Advances in cognitive neuroscience make cosmetic neurology in some form inevitable and will give rise to extremely difficult ethical issuesConsider the following hypothetical case study. A well heeled executive walks into my cognitive neurology clinic because he is concerned that he is becoming forgetful. It turns out that he is going through a difficult divorce and my clinical impression is that his memory problems stem from the stress he is experiencing. I place him on a selective seratonin reuptake inhibitor, sertraline, (...) and in a few weeks he feels better. Around this time his 13 year old daughter has difficulty at school and is diagnosed by the school psychologist as having attention deficit disorder. I place her on adderall, a stimulant combination drug, which seems to help with her behaviour in school. My patient then comes to me because he is experiencing the “tip of the tongue” phenomena more frequently. He is concerned that his word finding difficulty interferes with his ability to function in high level meetings. I suggest we try a cholinesterase inhibitor to see if this helps. I am careful to explain that the Food and Drug Administration does not approve such a use for this medication. He wants to try it and is pleased with the results.A few months later, this patient visits me with his 16 year old son, a talented middle distance runner. His father thinks if he were just a bit better, among the elite high school runners in the state, he would be far more competitive as an applicant for selective colleges. We discuss various options. Because of a recent report that sildenafil, which is used conventionally for male impotence, may improve oxygen carrying capacity, I prescribe this medication. The son does not object.Encouraged by these pharmacologic successes, my patient …. (shrink)
This article examines whether people share the Gettier intuition in 24 sites, located in 23 countries and across 17 languages. We also consider the possible influence of gender and personality on this intuition with a very large sample size. Finally, we examine whether the Gettier intuition varies across people as a function of their disposition to engage in “reflective” thinking.
This paper reviews the relationship between organisational leadership, corporate governance and business ethics, and considers the implications for management. Business ethics is defined, and the causes and consequences of unethical behavior are discussed. Issues pertaining to leadership, subordinate and organisation responsibility for business ethics are considered. The changing role of business leaders and the new concept of ''corporate governance'' are examined, with an increasing importance being placed on ethical and socially responsible attitudes towards business. Organisational effectiveness and organisational efficiency, formerly (...) central issues for practising managers, with directors thinking in terms of goal achievement for their respective organisations, have now been augmented by an awareness of issues in business ethics, and a requirement for members of the corporate governance to behave in more socially responsible ways. A secondary aim of the paper is to introduce an approach which illustrates how corporate governance and management could deal with some of the moral dilemmas that they may have to face. (shrink)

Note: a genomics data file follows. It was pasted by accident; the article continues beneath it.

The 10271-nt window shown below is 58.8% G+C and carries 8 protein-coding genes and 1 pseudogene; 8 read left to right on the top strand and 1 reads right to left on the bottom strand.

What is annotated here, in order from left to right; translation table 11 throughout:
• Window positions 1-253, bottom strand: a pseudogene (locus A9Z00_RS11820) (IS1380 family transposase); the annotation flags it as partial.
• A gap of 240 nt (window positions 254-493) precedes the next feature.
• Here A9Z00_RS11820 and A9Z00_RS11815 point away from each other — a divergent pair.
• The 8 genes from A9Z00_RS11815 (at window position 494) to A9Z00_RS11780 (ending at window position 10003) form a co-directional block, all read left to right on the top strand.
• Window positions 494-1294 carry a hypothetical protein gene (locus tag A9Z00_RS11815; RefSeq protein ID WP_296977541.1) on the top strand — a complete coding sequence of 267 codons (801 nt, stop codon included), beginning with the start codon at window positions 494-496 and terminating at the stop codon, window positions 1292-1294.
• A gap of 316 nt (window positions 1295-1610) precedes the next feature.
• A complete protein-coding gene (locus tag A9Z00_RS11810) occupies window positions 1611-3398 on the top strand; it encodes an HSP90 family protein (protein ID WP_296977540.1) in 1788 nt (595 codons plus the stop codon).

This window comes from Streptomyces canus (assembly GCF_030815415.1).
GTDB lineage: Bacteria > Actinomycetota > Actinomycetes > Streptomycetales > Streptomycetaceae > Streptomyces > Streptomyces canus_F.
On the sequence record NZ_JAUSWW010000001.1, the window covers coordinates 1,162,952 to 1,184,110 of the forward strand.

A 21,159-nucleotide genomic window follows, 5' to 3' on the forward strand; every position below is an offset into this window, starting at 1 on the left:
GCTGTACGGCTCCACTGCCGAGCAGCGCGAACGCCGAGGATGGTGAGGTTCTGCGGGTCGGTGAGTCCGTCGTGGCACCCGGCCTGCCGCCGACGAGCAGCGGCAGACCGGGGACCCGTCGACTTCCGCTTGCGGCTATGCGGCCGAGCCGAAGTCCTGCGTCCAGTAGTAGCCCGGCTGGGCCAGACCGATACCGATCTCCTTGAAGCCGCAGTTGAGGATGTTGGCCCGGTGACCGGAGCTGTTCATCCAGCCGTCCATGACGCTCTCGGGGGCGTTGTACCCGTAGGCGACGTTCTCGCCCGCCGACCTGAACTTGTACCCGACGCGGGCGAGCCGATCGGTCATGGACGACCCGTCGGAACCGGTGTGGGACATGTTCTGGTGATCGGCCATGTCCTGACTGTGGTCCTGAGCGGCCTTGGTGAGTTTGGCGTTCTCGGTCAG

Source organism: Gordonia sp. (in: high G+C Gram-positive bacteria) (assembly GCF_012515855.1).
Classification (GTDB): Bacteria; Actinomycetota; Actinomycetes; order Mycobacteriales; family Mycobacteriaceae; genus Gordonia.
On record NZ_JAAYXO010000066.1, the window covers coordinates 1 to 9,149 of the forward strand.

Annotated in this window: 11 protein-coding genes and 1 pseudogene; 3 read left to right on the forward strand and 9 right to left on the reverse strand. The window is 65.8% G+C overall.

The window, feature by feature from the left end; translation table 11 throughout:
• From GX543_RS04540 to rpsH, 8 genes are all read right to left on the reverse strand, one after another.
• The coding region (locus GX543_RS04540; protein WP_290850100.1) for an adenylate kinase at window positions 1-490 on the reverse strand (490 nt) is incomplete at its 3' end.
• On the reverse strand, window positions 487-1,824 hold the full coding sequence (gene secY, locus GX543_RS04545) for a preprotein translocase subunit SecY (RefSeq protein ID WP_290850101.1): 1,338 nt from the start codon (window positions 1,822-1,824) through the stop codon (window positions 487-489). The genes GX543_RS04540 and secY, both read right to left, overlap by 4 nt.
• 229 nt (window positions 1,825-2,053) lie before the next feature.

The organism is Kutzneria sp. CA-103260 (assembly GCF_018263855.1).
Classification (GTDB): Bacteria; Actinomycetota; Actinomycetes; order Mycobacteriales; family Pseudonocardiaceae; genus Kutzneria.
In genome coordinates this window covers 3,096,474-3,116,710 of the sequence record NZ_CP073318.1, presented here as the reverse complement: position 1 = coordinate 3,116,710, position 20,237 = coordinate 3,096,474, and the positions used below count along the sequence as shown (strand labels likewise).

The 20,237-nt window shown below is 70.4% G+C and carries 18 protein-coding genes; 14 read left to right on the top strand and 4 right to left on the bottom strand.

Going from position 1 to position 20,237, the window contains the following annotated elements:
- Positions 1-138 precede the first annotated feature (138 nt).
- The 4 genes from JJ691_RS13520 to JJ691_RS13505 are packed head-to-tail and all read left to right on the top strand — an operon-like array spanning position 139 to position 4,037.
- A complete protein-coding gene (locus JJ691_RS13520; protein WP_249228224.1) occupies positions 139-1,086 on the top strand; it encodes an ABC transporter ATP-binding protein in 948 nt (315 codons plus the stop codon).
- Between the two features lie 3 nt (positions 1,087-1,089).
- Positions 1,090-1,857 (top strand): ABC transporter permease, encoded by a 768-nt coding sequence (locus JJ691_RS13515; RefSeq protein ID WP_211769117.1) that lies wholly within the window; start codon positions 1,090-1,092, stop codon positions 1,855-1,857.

This research focuses on the similarities and differences in the cognitive moral development of business professionals and graduate business students in two countries, India and the United States. Factors that potentially influence cognitive moral development, namely, culture, education, sex and gender are analyzed and discussed. Implications for ethics education in graduate business schools and professional associations are considered. Future research on the cognitive moral development of graduate business students and business professionals is recommended.
Modern bioethics was born in the West and thus reflects, not surprisingly, the traditions of Western moral philosophy and political and social theory. When the work of bioethics was confined to the West, this background of socio-political theory and moral tradition posed few problems, but as bioethics has moved into other cultures – inside and outside of the Western world – it has become an agent of moral imperialism. We describe the moral imperialism of bioethics, discuss its dangers, and suggest (...) that global bioethics will succeed only to the extent that it is local. (shrink)